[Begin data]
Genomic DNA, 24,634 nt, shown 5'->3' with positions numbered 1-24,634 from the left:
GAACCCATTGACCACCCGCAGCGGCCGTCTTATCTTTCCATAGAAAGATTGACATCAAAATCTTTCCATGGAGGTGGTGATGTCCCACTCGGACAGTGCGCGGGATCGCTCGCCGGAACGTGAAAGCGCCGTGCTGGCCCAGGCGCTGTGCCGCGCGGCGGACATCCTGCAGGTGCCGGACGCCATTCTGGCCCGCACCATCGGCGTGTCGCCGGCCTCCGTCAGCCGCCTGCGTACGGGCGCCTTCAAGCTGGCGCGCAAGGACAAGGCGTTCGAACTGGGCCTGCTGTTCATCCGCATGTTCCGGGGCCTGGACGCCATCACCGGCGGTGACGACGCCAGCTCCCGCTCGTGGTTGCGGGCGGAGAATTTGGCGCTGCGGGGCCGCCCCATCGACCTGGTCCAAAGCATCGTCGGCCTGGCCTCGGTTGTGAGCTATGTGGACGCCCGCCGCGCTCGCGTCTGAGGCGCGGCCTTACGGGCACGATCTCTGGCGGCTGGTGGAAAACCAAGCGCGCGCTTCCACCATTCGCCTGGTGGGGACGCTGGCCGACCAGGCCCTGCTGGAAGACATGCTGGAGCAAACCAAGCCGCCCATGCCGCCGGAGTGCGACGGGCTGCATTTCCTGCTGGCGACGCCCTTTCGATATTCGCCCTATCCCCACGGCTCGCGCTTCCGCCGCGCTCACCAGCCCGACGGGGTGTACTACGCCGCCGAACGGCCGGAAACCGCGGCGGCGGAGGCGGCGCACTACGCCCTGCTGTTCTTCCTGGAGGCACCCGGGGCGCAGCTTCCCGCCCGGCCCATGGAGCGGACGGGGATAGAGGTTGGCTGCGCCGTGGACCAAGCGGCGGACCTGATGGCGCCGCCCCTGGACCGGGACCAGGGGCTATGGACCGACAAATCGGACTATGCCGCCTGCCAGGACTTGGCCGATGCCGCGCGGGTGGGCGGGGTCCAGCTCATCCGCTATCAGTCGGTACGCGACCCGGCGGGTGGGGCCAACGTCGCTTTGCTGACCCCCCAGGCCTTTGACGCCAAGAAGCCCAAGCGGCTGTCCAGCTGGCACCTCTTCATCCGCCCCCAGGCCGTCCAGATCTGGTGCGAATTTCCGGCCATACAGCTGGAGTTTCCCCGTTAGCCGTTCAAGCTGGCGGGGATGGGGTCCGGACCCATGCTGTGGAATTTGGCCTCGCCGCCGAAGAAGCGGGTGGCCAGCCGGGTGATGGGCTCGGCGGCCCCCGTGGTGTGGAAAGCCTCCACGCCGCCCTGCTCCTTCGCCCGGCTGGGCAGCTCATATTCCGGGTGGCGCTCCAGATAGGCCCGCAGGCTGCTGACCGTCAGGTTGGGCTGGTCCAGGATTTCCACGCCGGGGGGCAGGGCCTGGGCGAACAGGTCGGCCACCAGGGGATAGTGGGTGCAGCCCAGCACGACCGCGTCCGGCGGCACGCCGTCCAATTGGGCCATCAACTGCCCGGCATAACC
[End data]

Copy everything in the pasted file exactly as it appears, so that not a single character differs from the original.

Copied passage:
Genomic DNA, 24,634 nt, shown 5'->3' with positions numbered 1-24,634 from the left:
GAACCCATTGACCACCCGCAGCGGCCGTCTTATCTTTCCATAGAAAGATTGACATCAAAATCTTTCCATGGAGGTGGTGATGTCCCACTCGGACAGTGCGCGGGATCGCTCGCCGGAACGTGAAAGCGCCGTGCTGGCCCAGGCGCTGTGCCGCGCGGCGGACATCCTGCAGGTGCCGGACGCCATTCTGGCCCGCACCATCGGCGTGTCGCCGGCCTCCGTCAGCCGCCTGCGTACGGGCGCCTTCAAGCTGGCGCGCAAGGACAAGGCGTTCGAACTGGGCCTGCTGTTCATCCGCATGTTCCGGGGCCTGGACGCCATCACCGGCGGTGACGACGCCAGCTCCCGCTCGTGGTTGCGGGCGGAGAATTTGGCGCTGCGGGGCCGCCCCATCGACCTGGTCCAAAGCATCGTCGGCCTGGCCTCGGTTGTGAGCTATGTGGACGCCCGCCGCGCTCGCGTCTGAGGCGCGGCCTTACGGGCACGATCTCTGGCGGCTGGTGGAAAACCAAGCGCGCGCTTCCACCATTCGCCTGGTGGGGACGCTGGCCGACCAGGCCCTGCTGGAAGACATGCTGGAGCAAACCAAGCCGCCCATGCCGCCGGAGTGCGACGGGCTGCATTTCCTGCTGGCGACGCCCTTTCGATATTCGCCCTATCCCCACGGCTCGCGCTTCCGCCGCGCTCACCAGCCCGACGGGGTGTACTACGCCGCCGAACGGCCGGAAACCGCGGCGGCGGAGGCGGCGCACTACGCCCTGCTGTTCTTCCTGGAGGCACCCGGGGCGCAGCTTCCCGCCCGGCCCATGGAGCGGACGGGGATAGAGGTTGGCTGCGCCGTGGACCAAGCGGCGGACCTGATGGCGCCGCCCCTGGACCGGGACCAGGGGCTATGGACCGACAAATCGGACTATGCCGCCTGCCAGGACTTGGCCGATGCCGCGCGGGTGGGCGGGGTCCAGCTCATCCGCTATCAGTCGGTACGCGACCCGGCGGGTGGGGCCAACGTCGCTTTGCTGACCCCCCAGGCCTTTGACGCCAAGAAGCCCAAGCGGCTGTCCAGCTGGCACCTCTTCATCCGCCCCCAGGCCGTCCAGATCTGGTGCGAATTTCCGGCCATACAGCTGGAGTTTCCCCGTTAGCCGTTCAAGCTGGCGGGGATGGGGTCCGGACCCATGCTGTGGAATTTGGCCTCGCCGCCGAAGAAGCGGGTGGCCAGCCGGGTGATGGGCTCGGCGGCCCCCGTGGTGTGGAAAGCCTCCACGCCGCCCTGCTCCTTCGCCCGGCTGGGCAGCTCATATTCCGGGTGGCGCTCCAGATAGGCCCGCAGGCTGCTGACCGTCAGGTTGGGCTGGTCCAGGATTTCCACGCCGGGGGGCAGGGCCTGGGCGAACAGGTCGGCCACCAGGGGATAGTGGGTGCAGCCCAGCACGACCGCGTCCGGCGGCACGCCGTCCAATTGGGCCATCAACTGCCCGGCATAACC